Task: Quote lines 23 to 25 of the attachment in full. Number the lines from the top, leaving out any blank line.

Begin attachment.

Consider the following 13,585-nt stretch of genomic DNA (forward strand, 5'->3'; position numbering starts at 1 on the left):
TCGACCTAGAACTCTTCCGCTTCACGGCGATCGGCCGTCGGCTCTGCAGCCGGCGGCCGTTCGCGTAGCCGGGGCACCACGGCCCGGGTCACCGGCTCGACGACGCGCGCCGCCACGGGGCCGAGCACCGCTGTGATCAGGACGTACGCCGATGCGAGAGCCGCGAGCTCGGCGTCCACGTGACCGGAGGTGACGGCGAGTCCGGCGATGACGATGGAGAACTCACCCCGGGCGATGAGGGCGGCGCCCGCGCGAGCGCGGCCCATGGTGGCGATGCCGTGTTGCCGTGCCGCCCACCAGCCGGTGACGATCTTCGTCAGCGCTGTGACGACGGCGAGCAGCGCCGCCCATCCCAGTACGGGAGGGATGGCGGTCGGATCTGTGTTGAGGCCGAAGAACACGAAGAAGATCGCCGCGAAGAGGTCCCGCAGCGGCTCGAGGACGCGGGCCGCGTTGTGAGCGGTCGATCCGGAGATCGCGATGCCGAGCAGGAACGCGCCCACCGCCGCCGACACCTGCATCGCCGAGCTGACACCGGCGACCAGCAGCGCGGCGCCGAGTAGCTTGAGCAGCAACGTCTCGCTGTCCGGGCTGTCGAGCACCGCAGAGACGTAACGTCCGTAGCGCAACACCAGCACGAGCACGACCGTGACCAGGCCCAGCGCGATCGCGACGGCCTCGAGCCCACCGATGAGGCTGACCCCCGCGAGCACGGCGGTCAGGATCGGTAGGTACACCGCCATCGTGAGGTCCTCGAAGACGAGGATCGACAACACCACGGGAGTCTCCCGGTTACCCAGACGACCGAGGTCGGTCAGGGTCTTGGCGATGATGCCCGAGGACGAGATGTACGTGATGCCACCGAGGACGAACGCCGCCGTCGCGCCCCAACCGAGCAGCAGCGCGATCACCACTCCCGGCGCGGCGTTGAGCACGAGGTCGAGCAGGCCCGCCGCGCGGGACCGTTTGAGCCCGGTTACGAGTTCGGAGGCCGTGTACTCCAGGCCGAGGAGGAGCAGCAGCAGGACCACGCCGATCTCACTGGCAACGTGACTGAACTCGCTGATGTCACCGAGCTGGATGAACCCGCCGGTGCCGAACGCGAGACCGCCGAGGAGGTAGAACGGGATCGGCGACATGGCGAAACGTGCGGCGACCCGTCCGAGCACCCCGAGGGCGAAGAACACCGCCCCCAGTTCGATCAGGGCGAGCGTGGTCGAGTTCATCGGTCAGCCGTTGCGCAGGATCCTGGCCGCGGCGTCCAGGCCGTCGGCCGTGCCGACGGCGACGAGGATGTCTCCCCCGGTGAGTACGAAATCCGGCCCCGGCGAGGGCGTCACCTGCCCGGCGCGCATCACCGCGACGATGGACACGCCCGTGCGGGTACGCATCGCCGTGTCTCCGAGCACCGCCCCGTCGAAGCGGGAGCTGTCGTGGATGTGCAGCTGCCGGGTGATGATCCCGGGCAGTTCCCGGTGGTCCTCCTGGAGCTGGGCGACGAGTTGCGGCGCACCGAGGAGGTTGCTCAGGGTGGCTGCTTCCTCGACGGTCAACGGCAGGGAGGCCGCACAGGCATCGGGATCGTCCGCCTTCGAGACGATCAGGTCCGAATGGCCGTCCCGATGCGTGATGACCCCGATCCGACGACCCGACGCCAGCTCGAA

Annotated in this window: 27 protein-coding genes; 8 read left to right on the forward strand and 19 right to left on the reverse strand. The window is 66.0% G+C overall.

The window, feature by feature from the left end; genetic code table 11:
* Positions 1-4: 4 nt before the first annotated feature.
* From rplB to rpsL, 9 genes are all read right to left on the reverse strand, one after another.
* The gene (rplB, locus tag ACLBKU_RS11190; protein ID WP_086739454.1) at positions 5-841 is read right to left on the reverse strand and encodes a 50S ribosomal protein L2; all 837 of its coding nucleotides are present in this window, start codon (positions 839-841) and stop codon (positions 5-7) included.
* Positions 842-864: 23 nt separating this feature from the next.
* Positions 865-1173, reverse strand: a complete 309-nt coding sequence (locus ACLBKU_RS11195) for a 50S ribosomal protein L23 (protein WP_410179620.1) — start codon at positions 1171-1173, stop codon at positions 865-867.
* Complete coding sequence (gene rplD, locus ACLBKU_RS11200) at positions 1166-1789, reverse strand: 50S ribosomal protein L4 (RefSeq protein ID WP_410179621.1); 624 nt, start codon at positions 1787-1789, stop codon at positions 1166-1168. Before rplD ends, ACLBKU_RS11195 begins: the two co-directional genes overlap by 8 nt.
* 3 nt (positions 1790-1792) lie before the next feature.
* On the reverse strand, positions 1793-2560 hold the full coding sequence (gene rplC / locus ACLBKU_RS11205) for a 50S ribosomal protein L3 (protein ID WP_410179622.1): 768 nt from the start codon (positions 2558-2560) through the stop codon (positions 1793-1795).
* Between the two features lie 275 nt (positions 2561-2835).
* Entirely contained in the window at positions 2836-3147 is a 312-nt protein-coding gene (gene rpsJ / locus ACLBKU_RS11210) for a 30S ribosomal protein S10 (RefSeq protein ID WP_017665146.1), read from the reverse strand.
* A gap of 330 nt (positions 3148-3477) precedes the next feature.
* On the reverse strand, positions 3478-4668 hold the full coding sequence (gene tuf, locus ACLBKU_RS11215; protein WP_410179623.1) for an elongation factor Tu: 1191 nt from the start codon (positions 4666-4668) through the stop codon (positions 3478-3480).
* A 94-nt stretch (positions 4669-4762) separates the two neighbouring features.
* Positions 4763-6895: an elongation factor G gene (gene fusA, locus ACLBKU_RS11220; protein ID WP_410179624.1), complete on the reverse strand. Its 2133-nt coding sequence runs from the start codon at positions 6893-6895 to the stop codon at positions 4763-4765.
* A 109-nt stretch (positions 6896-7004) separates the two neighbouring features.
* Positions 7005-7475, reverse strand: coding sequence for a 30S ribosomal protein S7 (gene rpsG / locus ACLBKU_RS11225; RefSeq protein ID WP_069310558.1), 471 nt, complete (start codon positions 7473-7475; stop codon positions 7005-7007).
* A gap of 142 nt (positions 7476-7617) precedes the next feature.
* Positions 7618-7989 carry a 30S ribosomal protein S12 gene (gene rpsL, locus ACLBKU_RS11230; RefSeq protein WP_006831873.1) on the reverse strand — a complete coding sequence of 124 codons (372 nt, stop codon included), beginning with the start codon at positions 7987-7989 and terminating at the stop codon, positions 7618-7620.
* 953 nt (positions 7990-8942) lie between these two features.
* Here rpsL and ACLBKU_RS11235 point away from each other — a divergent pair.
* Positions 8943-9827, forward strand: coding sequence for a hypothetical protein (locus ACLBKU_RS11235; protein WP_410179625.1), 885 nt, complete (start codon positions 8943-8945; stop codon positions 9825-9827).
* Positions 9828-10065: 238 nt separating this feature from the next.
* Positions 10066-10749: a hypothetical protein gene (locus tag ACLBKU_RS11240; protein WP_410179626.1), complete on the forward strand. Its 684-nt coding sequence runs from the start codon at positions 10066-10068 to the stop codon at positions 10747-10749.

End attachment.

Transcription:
* 953 nt (positions 7990-8942) lie between these two features.
* Here rpsL and ACLBKU_RS11235 point away from each other — a divergent pair.
* Positions 8943-9827, forward strand: coding sequence for a hypothetical protein (locus ACLBKU_RS11235; protein WP_410179625.1), 885 nt, complete (start codon positions 8943-8945; stop codon positions 9825-9827).